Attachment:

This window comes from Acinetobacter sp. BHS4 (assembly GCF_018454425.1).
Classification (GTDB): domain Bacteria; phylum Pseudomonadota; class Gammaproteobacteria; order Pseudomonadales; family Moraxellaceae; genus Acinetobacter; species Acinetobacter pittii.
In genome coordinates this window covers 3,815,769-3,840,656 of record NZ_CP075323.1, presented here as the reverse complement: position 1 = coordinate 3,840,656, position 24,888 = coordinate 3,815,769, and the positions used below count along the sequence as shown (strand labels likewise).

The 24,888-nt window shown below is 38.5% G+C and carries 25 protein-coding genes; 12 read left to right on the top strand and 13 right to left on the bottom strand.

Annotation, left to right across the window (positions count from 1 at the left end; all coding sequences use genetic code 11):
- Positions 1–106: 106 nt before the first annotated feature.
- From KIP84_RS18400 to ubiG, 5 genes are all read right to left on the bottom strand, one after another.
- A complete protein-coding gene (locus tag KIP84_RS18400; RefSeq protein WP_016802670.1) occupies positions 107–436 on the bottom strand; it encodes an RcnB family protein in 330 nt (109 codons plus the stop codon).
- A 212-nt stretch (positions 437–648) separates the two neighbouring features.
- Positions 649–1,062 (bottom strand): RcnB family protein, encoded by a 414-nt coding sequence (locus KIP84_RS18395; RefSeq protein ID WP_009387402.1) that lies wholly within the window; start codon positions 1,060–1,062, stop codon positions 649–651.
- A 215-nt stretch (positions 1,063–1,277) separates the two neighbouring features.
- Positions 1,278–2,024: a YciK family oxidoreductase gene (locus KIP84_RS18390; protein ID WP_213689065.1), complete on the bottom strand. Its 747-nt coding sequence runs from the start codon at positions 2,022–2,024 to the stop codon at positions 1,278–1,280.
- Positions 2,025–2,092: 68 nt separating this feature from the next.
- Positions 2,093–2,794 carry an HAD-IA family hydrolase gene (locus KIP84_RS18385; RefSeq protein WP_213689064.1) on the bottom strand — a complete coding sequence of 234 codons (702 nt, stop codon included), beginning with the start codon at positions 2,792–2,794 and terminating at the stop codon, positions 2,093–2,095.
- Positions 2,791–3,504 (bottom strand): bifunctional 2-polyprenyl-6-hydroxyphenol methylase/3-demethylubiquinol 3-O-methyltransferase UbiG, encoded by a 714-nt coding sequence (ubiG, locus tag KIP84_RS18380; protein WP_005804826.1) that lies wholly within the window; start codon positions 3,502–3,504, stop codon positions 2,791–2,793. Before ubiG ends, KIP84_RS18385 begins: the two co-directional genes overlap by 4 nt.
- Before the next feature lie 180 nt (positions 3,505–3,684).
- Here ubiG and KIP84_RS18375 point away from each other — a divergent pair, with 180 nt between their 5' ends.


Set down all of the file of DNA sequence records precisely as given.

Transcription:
This window comes from Acinetobacter sp. BHS4 (assembly GCF_018454425.1).
Classification (GTDB): domain Bacteria; phylum Pseudomonadota; class Gammaproteobacteria; order Pseudomonadales; family Moraxellaceae; genus Acinetobacter; species Acinetobacter pittii.
In genome coordinates this window covers 3,815,769-3,840,656 of record NZ_CP075323.1, presented here as the reverse complement: position 1 = coordinate 3,840,656, position 24,888 = coordinate 3,815,769, and the positions used below count along the sequence as shown (strand labels likewise).

The 24,888-nt window shown below is 38.5% G+C and carries 25 protein-coding genes; 12 read left to right on the top strand and 13 right to left on the bottom strand.

Annotation, left to right across the window (positions count from 1 at the left end; all coding sequences use genetic code 11):
- Positions 1–106: 106 nt before the first annotated feature.
- From KIP84_RS18400 to ubiG, 5 genes are all read right to left on the bottom strand, one after another.
- A complete protein-coding gene (locus tag KIP84_RS18400; RefSeq protein WP_016802670.1) occupies positions 107–436 on the bottom strand; it encodes an RcnB family protein in 330 nt (109 codons plus the stop codon).
- A 212-nt stretch (positions 437–648) separates the two neighbouring features.
- Positions 649–1,062 (bottom strand): RcnB family protein, encoded by a 414-nt coding sequence (locus KIP84_RS18395; RefSeq protein ID WP_009387402.1) that lies wholly within the window; start codon positions 1,060–1,062, stop codon positions 649–651.
- A 215-nt stretch (positions 1,063–1,277) separates the two neighbouring features.
- Positions 1,278–2,024: a YciK family oxidoreductase gene (locus KIP84_RS18390; protein ID WP_213689065.1), complete on the bottom strand. Its 747-nt coding sequence runs from the start codon at positions 2,022–2,024 to the stop codon at positions 1,278–1,280.
- Positions 2,025–2,092: 68 nt separating this feature from the next.
- Positions 2,093–2,794 carry an HAD-IA family hydrolase gene (locus KIP84_RS18385; RefSeq protein WP_213689064.1) on the bottom strand — a complete coding sequence of 234 codons (702 nt, stop codon included), beginning with the start codon at positions 2,792–2,794 and terminating at the stop codon, positions 2,093–2,095.
- Positions 2,791–3,504 (bottom strand): bifunctional 2-polyprenyl-6-hydroxyphenol methylase/3-demethylubiquinol 3-O-methyltransferase UbiG, encoded by a 714-nt coding sequence (ubiG, locus tag KIP84_RS18380; protein WP_005804826.1) that lies wholly within the window; start codon positions 3,502–3,504, stop codon positions 2,791–2,793. Before ubiG ends, KIP84_RS18385 begins: the two co-directional genes overlap by 4 nt.
- Before the next feature lie 180 nt (positions 3,505–3,684).
- Here ubiG and KIP84_RS18375 point away from each other — a divergent pair, with 180 nt between their 5' ends.